State Attorneys General

Today, Massachusetts Attorney General Maura Healey issued a sweeping emergency regulation instituting a prohibition on debt collectors making outbound debt collection calls or pursuing other debt collection practices as a result of the coronavirus (“COVID-19”) health crisis. These rules take effect on March 28, and end when either of the following occurs: (1) 30 days

Today, a bipartisan group of 33 state attorneys general, led by Pennsylvania Attorney General Josh Shapiro, sent a letter urging online marketplaces to more rigorously monitor price gouging practices by online sellers using their services, insisting that these companies “have an ethical obligation and duty to help [their] fellow citizens in this time of need.”

The Supreme Court of Appeals of West Virginia issued an administrative order on Sunday, March 22 that covers public health and safety concerns related to the coronavirus (“COVID-19”). In it, the Court recognizes “the current COVID-19 crisis creates an unprecedented public health emergency that requires immediate action to encourage effective social distancing and reduce the

Wire fraud cases, arising from what the Federal Bureau of Investigation calls “business email compromise,” are on the rise. In 2018, the FBI reported that business email compromise and other internet-enabled theft, fraud, and exploitation resulted in $2.7 billion of financial loss. See FBI – IC3 Annual Report Released. Surprisingly, even sophisticated parties and

On December 17, the United States Bankruptcy Court for the District of Delaware approved a settlement between Starion Energy Inc. and the Commonwealth of Massachusetts in which Starion agreed to pay up to $10 million to resolve claims that it engaged in deceptive business practices and violated state telemarketing laws.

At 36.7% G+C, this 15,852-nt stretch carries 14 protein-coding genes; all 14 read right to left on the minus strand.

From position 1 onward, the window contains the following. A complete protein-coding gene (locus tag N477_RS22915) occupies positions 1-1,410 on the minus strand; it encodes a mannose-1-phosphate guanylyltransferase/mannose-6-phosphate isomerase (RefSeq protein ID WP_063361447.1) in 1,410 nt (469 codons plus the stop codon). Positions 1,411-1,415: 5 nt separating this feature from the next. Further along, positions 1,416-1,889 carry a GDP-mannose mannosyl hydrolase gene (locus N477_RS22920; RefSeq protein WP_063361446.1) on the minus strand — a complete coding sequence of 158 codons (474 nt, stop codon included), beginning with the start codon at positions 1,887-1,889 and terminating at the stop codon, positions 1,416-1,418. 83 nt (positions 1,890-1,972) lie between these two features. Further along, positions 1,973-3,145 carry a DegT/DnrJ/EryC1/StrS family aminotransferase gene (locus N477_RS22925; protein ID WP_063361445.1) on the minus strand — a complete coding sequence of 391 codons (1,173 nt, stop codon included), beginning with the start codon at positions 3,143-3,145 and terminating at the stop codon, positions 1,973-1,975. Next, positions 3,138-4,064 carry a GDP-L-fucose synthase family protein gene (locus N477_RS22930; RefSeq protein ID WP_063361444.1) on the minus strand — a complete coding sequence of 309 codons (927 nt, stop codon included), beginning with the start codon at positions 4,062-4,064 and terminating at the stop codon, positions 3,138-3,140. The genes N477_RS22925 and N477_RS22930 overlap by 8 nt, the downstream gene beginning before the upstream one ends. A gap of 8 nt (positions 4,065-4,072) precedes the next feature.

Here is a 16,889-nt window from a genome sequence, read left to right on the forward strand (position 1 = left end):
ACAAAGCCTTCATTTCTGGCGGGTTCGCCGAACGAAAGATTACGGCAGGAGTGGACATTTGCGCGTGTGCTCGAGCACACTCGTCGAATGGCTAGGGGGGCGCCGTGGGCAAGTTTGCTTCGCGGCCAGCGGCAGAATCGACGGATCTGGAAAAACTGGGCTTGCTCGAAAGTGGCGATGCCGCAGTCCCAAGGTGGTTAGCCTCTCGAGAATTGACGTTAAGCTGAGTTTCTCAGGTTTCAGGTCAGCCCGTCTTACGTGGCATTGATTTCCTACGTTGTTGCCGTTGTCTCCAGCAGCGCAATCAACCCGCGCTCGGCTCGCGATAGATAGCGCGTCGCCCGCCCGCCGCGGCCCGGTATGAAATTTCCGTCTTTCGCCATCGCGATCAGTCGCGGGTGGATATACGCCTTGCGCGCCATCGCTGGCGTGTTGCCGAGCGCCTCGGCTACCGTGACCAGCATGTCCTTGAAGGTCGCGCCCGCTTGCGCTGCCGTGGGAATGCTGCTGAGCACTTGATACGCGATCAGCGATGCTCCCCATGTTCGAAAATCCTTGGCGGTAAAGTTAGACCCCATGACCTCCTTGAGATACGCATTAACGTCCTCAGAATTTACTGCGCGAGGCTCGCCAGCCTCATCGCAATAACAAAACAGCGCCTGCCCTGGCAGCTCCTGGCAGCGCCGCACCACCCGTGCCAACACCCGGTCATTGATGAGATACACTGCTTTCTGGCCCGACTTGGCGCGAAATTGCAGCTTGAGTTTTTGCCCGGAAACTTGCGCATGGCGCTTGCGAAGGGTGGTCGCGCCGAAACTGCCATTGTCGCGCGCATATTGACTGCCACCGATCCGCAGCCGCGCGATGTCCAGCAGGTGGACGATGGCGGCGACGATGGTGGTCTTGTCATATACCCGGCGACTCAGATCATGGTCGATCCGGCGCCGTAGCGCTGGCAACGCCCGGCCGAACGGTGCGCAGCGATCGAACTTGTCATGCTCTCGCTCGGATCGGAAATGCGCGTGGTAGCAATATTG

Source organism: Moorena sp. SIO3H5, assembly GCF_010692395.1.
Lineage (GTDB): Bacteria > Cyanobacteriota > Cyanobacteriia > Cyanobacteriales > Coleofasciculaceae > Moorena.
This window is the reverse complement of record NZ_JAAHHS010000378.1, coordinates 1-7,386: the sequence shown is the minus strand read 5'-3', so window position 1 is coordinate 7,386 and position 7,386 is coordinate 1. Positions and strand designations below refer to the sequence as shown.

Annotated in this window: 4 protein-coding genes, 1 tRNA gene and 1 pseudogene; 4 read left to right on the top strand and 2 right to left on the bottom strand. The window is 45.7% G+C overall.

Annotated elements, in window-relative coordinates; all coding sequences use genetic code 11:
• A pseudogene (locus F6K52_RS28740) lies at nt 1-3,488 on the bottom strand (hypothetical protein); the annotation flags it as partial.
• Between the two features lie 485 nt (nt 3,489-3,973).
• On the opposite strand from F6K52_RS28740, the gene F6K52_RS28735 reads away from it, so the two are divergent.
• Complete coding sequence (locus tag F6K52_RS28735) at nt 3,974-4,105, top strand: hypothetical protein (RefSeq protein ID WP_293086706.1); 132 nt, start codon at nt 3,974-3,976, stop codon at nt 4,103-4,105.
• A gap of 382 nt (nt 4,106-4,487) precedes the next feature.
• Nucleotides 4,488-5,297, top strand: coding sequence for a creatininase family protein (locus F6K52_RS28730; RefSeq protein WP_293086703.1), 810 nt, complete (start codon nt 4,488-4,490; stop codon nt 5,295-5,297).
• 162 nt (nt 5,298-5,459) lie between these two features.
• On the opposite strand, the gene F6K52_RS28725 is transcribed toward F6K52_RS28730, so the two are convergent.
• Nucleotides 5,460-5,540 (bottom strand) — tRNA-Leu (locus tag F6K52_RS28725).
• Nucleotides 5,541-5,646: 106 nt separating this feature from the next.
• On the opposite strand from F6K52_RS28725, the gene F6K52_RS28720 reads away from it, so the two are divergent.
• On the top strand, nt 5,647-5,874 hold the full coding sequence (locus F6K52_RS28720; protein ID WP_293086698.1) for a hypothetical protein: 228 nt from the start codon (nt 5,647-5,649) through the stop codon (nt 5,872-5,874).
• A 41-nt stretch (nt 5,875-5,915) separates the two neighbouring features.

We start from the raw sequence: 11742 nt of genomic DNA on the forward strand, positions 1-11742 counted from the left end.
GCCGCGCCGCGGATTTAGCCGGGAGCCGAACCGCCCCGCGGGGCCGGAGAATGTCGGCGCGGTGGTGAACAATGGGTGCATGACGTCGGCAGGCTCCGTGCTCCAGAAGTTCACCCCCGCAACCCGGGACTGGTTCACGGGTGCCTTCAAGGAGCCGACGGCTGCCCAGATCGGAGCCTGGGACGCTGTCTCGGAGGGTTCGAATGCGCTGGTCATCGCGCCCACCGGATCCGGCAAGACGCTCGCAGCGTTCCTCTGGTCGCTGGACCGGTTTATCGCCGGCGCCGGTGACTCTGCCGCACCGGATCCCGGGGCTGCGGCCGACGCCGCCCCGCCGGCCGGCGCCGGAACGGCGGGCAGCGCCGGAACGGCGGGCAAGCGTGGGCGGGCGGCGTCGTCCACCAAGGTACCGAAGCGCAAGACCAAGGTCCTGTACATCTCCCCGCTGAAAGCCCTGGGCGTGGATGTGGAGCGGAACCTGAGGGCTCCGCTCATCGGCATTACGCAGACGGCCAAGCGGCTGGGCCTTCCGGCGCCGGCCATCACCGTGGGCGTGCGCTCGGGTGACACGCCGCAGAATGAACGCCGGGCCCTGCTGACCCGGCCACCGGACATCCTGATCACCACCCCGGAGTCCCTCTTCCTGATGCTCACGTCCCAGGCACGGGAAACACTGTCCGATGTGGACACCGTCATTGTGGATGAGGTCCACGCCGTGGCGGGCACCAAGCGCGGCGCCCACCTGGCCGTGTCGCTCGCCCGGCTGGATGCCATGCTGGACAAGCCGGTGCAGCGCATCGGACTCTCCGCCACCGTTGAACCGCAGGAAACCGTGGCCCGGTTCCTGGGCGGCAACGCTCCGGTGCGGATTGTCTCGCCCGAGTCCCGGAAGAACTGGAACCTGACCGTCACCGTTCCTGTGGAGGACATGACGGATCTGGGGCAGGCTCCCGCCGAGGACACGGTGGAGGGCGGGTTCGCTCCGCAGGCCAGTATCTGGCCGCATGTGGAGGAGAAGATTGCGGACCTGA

Starion is a retail provider

A recent report issued by the Consumer Financial Protection Bureau Private Education Loan Ombudsman recommends actions against scammers who seek to take advantage of and abuse student loan borrowers by offering no-value and sometimes harmful services.

On October 15, the Consumer Financial Protection Bureau Private Education Loan Ombudsman issued its 2019 Annual Report, which actually

On October 22, a proposed class of over 7,000 former college students filed a lawsuit against Education Secretary Betsy DeVos and the Department of Education (DOE) in the United States District Court for the District of Massachusetts, citing the department’s “enduring refusal to discharge the federal student loans”

The Consumer Financial Protection Bureau is proposing changes to the Fair Debt Collection Practices Act and the Dodd-Frank Wall Street Reform and Consumer Protection Act (commonly referred to as “Dodd-Frank”). State attorneys general from 28 states have banded together to comment on the changes, which may impact an estimated 49 million American consumers who

The California Consumer Privacy Act (CCPA), which takes effect January 1, 2020, aims to provide California residents with greater transparency and control over how businesses collect and use their personal information. Organizations have been waiting for the California Attorney General (AG), Xavier Becerra, to adopt regulations to clarify and further the purpose and intent of

On September 12, the United States Court of Appeals for the Third Circuit, in a precedential ruling, held that courts are not required to hold an in-person hearing prior to granting a government’s request to dismiss a qui tam whistleblower’s federal False Claims Act (“FCA”) or Delaware False Claims Act (“DFCA”) suit. However, the Court